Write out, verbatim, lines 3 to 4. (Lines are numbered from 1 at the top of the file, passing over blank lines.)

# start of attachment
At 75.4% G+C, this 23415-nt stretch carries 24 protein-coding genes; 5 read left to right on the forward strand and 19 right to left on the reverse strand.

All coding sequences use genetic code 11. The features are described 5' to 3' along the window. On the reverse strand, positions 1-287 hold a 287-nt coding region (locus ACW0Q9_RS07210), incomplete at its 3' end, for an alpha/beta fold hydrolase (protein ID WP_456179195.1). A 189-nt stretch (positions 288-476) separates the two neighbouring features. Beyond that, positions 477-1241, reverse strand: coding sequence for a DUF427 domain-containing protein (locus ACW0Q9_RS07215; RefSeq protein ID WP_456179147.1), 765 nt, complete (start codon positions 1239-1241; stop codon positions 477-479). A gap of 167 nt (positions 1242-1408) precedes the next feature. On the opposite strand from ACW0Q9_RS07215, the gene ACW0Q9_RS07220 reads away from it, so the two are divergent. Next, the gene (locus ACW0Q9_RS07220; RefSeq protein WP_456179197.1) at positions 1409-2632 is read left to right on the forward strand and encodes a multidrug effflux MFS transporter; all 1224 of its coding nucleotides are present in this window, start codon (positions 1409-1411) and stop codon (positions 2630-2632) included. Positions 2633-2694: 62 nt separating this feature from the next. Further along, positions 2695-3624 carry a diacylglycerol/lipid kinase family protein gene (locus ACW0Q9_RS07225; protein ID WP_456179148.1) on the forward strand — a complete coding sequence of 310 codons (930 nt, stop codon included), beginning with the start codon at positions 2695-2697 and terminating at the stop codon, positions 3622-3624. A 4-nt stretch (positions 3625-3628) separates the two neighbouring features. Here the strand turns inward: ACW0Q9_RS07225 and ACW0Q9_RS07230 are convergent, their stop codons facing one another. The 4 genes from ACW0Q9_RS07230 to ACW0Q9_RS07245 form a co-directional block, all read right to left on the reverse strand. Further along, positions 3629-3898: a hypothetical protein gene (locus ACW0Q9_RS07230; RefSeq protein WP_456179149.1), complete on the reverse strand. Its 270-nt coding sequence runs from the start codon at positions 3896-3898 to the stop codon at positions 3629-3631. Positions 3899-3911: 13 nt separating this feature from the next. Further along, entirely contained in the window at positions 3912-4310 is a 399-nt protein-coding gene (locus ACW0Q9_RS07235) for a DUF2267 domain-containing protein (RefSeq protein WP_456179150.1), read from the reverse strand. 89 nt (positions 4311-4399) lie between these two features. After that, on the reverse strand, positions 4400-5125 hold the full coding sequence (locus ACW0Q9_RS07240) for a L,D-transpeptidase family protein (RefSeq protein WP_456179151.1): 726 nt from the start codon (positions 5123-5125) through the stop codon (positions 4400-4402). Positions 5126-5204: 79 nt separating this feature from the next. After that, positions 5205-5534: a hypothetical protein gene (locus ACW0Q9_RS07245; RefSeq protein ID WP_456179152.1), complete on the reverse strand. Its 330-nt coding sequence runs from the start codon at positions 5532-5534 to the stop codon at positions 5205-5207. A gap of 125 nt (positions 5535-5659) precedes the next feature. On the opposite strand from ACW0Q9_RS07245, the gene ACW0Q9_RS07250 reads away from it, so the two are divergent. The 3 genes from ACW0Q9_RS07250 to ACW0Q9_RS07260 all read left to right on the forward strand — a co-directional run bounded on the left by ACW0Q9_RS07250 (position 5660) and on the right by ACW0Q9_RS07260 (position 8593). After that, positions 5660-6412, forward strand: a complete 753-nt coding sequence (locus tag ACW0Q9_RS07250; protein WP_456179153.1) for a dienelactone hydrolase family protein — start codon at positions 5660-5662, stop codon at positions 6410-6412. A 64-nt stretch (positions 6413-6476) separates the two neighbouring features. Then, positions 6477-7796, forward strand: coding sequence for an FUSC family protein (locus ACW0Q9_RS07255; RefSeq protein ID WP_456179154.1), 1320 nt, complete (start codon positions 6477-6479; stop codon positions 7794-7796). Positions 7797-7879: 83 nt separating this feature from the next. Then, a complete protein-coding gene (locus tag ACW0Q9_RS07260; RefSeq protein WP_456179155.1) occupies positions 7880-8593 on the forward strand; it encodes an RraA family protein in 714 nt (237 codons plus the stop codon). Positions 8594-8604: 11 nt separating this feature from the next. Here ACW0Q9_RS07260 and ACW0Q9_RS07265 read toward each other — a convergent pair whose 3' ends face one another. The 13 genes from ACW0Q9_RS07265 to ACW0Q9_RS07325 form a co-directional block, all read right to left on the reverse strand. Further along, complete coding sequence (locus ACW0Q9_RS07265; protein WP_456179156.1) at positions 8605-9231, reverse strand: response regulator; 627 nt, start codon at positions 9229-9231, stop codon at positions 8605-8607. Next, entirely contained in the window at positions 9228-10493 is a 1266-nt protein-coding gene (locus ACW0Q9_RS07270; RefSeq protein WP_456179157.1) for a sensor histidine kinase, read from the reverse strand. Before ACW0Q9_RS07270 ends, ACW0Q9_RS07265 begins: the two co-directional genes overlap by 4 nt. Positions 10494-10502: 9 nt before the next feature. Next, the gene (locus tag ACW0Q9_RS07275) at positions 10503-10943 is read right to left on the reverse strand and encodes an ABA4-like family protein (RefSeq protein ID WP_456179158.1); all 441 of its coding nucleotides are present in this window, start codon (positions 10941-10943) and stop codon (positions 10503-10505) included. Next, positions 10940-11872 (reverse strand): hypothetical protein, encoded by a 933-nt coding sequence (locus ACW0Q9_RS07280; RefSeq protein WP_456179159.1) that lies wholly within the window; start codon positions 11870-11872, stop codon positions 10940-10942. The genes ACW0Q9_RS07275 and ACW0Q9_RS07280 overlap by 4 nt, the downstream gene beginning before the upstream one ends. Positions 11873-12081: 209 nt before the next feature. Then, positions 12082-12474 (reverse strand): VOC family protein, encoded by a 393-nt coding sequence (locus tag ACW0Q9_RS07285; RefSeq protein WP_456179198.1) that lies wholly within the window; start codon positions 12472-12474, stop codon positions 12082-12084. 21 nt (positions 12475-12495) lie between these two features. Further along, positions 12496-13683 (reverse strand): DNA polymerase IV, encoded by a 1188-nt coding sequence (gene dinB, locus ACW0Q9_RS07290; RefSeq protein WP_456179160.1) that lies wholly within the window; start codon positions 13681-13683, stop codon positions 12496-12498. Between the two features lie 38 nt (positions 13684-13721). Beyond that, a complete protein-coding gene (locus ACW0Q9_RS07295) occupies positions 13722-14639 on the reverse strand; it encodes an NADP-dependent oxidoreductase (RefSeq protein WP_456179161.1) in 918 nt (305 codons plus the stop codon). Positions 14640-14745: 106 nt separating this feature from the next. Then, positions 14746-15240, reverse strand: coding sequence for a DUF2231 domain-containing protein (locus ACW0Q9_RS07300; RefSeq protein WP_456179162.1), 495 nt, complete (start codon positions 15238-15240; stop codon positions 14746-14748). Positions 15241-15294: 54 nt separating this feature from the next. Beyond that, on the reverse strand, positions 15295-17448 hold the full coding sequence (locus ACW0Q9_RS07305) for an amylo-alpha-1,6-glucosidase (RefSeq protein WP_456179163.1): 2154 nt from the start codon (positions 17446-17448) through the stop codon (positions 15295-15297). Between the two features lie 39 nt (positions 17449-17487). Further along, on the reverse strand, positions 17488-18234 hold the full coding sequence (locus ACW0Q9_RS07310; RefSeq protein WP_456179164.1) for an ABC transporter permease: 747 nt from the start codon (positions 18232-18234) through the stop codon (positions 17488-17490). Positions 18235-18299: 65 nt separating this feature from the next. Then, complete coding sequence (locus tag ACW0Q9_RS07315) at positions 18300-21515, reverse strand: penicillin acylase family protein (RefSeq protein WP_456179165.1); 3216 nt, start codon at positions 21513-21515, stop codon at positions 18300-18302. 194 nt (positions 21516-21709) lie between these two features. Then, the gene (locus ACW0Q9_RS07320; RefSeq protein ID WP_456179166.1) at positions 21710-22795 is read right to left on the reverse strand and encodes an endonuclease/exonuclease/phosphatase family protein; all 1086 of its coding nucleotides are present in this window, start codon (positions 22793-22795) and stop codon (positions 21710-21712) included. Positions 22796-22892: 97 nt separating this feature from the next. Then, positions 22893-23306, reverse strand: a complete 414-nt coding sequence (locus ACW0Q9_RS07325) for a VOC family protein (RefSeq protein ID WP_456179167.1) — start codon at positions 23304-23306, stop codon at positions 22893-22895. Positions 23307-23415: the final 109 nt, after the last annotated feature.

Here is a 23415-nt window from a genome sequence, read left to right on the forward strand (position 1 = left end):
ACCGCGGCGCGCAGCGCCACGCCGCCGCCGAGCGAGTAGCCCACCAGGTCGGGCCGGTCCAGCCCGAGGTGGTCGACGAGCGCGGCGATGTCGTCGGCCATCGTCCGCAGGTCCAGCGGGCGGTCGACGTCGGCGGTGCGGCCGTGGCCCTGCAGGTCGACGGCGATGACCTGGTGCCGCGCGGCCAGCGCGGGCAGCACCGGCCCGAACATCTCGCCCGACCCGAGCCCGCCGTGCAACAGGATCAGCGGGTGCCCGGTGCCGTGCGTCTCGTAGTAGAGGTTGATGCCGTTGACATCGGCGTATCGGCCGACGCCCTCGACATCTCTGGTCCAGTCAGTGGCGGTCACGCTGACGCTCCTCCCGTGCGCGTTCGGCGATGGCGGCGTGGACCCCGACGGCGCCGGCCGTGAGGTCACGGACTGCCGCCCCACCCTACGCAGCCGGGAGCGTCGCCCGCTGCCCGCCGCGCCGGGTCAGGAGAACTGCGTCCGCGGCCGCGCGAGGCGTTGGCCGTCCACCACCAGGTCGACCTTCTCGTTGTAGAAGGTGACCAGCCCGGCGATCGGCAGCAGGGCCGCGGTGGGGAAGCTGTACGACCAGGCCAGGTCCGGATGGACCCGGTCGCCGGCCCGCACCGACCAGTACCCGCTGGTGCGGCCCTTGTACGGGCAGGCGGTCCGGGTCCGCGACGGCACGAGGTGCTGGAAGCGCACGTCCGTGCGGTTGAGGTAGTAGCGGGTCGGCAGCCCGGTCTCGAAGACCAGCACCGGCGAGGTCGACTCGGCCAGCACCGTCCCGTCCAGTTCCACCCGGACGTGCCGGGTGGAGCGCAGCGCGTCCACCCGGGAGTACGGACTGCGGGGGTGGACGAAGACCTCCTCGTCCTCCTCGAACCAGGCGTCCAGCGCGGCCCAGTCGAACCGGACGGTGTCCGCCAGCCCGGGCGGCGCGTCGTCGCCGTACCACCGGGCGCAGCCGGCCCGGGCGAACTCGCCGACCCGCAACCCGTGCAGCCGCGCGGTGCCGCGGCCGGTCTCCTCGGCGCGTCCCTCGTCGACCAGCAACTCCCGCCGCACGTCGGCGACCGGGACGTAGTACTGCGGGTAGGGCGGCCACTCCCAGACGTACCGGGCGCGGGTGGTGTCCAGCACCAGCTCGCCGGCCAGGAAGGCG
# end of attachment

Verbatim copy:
Here is a 23415-nt window from a genome sequence, read left to right on the forward strand (position 1 = left end):
ACCGCGGCGCGCAGCGCCACGCCGCCGCCGAGCGAGTAGCCCACCAGGTCGGGCCGGTCCAGCCCGAGGTGGTCGACGAGCGCGGCGATGTCGTCGGCCATCGTCCGCAGGTCCAGCGGGCGGTCGACGTCGGCGGTGCGGCCGTGGCCCTGCAGGTCGACGGCGATGACCTGGTGCCGCGCGGCCAGCGCGGGCAGCACCGGCCCGAACATCTCGCCCGACCCGAGCCCGCCGTGCAACAGGATCAGCGGGTGCCCGGTGCCGTGCGTCTCGTAGTAGAGGTTGATGCCGTTGACATCGGCGTATCGGCCGACGCCCTCGACATCTCTGGTCCAGTCAGTGGCGGTCACGCTGACGCTCCTCCCGTGCGCGTTCGGCGATGGCGGCGTGGACCCCGACGGCGCCGGCCGTGAGGTCACGGACTGCCGCCCCACCCTACGCAGCCGGGAGCGTCGCCCGCTGCCCGCCGCGCCGGGTCAGGAGAACTGCGTCCGCGGCCGCGCGAGGCGTTGGCCGTCCACCACCAGGTCGACCTTCTCGTTGTAGAAGGTGACCAGCCCGGCGATCGGCAGCAGGGCCGCGGTGGGGAAGCTGTACGACCAGGCCAGGTCCGGATGGACCCGGTCGCCGGCCCGCACCGACCAGTACCCGCTGGTGCGGCCCTTGTACGGGCAGGCGGTCCGGGTCCGCGACGGCACGAGGTGCTGGAAGCGCACGTCCGTGCGGTTGAGGTAGTAGCGGGTCGGCAGCCCGGTCTCGAAGACCAGCACCGGCGAGGTCGACTCGGCCAGCACCGTCCCGTCCAGTTCCACCCGGACGTGCCGGGTGGAGCGCAGCGCGTCCACCCGGGAGTACGGACTGCGGGGGTGGACGAAGACCTCCTCGTCCTCCTCGAACCAGGCGTCCAGCGCGGCCCAGTCGAACCGGACGGTGTCCGCCAGCCCGGGCGGCGCGTCGTCGCCGTACCACCGGGCGCAGCCGGCCCGGGCGAACTCGCCGACCCGCAACCCGTGCAGCCGCGCGGTGCCGCGGCCGGTCTCCTCGGCGCGTCCCTCGTCGACCAGCAACTCCCGCCGCACGTCGGCGACCGGGACGTAGTACTGCGGGTAGGGCGGCCACTCCCAGACGTACCGGGCGCGGGTGGTGTCCAGCACCAGCTCGCCGGCCAGGAAGGCG